Retail Kiosks at Living Spaces Colorado – In the Wild

By | September 3, 2023
living spaces kiosk

Living Spaces Kiosks Colorado

We stopped and did a photo tour.  Quite the store. They purchased old Sears Grand facility which was huge. North side of Denver near Top Golf and proposed IKEA.  Worth noting the marquee image showing portrait has a person touching the BACK button. The person is 5 foot 10 so button is easily 6 feet high.

One of the senior managers from Living Spaces flew in from San Diego for the Grand Opening and he noticed me taking pictures. We talked for at least 30 minutes

  • From the entrance walking up the center, we just happened to know a lollipop kiosk set off from the aisle. It was 27″ Elo on a pole with a plate.  It was leaning to one side and not very steady to touch.  Should have been more ideally located and more stable.  Apparently they went cheap and it looked cheap.  This in a store where $20K is a common spend…
  • I did “accidentally” unplug power from another of the Elo units. Running Android and restarted safely.
  • The Cashier area  had the usual disorganized adhoc components-on-a-counter problem.
  • I mentioned to the manager that given the clientele and residential area (Thornton Colorado) I was surprised there was no courtesy EV charging. Seems like the kind of customers they would prefer.  I pointed out EVGO had a couple of stations at other end of complex next to Petsmart.
  • The big portrait kiosk had its problems:
    • touchscreen would fail on edge “Back” button. I didn’t power that unit down as the LS manager had noticed me at that point.
    • it was the cheesy-type black slick metal. Looks cheap.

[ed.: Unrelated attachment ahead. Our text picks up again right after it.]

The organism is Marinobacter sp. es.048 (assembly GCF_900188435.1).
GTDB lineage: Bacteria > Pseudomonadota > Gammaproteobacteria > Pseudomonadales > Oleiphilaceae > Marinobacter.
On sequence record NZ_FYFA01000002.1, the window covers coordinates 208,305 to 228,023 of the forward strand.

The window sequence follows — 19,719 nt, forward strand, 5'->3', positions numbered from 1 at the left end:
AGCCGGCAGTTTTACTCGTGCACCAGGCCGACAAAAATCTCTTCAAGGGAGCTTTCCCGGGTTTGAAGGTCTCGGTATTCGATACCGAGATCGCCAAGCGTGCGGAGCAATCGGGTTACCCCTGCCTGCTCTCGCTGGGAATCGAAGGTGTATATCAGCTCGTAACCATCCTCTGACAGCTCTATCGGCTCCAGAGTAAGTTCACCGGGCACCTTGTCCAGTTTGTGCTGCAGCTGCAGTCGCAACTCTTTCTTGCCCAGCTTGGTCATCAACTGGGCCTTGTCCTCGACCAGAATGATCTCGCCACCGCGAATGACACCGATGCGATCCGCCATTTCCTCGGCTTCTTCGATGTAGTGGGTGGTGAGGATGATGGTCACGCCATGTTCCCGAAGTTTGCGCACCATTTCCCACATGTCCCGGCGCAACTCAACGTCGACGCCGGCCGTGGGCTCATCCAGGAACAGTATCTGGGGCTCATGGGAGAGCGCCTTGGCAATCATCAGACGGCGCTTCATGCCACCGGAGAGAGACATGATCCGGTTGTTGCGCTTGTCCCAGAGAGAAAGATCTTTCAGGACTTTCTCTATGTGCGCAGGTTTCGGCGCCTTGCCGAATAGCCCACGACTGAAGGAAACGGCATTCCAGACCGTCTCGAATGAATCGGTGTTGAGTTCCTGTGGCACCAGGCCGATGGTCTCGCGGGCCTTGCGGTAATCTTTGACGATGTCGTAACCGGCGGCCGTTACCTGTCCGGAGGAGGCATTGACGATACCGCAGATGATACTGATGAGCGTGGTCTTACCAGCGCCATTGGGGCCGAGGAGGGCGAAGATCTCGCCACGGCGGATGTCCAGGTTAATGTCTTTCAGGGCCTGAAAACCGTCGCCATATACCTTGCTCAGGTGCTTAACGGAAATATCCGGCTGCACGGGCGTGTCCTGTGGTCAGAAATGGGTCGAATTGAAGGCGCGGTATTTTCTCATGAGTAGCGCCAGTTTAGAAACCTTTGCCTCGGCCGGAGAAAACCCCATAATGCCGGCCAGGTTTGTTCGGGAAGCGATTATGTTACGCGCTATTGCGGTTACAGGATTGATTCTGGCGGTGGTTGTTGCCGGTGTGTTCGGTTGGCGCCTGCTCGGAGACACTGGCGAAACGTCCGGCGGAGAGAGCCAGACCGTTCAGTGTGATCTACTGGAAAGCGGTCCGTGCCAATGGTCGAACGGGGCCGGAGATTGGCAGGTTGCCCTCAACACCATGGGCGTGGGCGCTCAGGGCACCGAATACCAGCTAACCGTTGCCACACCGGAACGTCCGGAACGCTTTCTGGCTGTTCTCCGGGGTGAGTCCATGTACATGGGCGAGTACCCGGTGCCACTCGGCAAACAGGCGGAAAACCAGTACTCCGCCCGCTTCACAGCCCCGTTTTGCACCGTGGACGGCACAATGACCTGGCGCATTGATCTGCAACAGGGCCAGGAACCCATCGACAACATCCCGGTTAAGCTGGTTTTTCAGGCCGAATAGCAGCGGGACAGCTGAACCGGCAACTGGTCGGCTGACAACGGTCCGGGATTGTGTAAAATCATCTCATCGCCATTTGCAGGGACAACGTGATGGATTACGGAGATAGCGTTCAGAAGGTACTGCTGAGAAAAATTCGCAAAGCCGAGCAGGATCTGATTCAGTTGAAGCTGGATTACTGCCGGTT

• Zero assistive tech. I warned him.
    • Would be better as two-screen V config so counterclockwise and clockwise traffic is signaled. LS had it set up for Clockwise even though the entrance was right center. See below for more esoteric background.
  • One of his responses was LS hopes the customers would use the people and not the technology.
  • I told him they were sort of facilitating that outcome.
  • Many people in self-order DON”T want to use the counter or talk to people. Large percentage.  See Lizzy comment from LinkedIn
  • LS kept reminding us that the employees were not on commission.
  • They may be xenophobes, anti-social, just browsing or in Colorado, they could be slightly high on marijuana.
  • No person is going to be as accurate as a type of generative AI like Verneek or 22Miles where multiple conditions can be expressed vocally and possibilities and locations quickly identified.
  • Store is so big (200,000 sq feet at least) and probably 50,000 SKU’s, not to mention those only online for order and shipping (which not provided for instore).
  • Not much digital signage and not a centerpiece focal point in the store. Cabelas for example has they big nature area in back center.
  • The WiFi was poor at best. Doing internet lookups or scanning codes or talking to AI Assistant were all out of the question.
  • We didn’t walk the entire store but looked like around 10 of the large totem product identifier kiosks, as well as 20 or so of the 27″ ELOs on a stick.



Additional Information

So what about Clockwise versus Counterclockwise

  1. Clockwise movement in the U.S. and Europe: Some retail studies in the U.S. and Europe suggest that many shoppers tend to move in a clockwise direction. This means they will turn right upon entering a store and then follow a path that takes them around the store in a clockwise manner.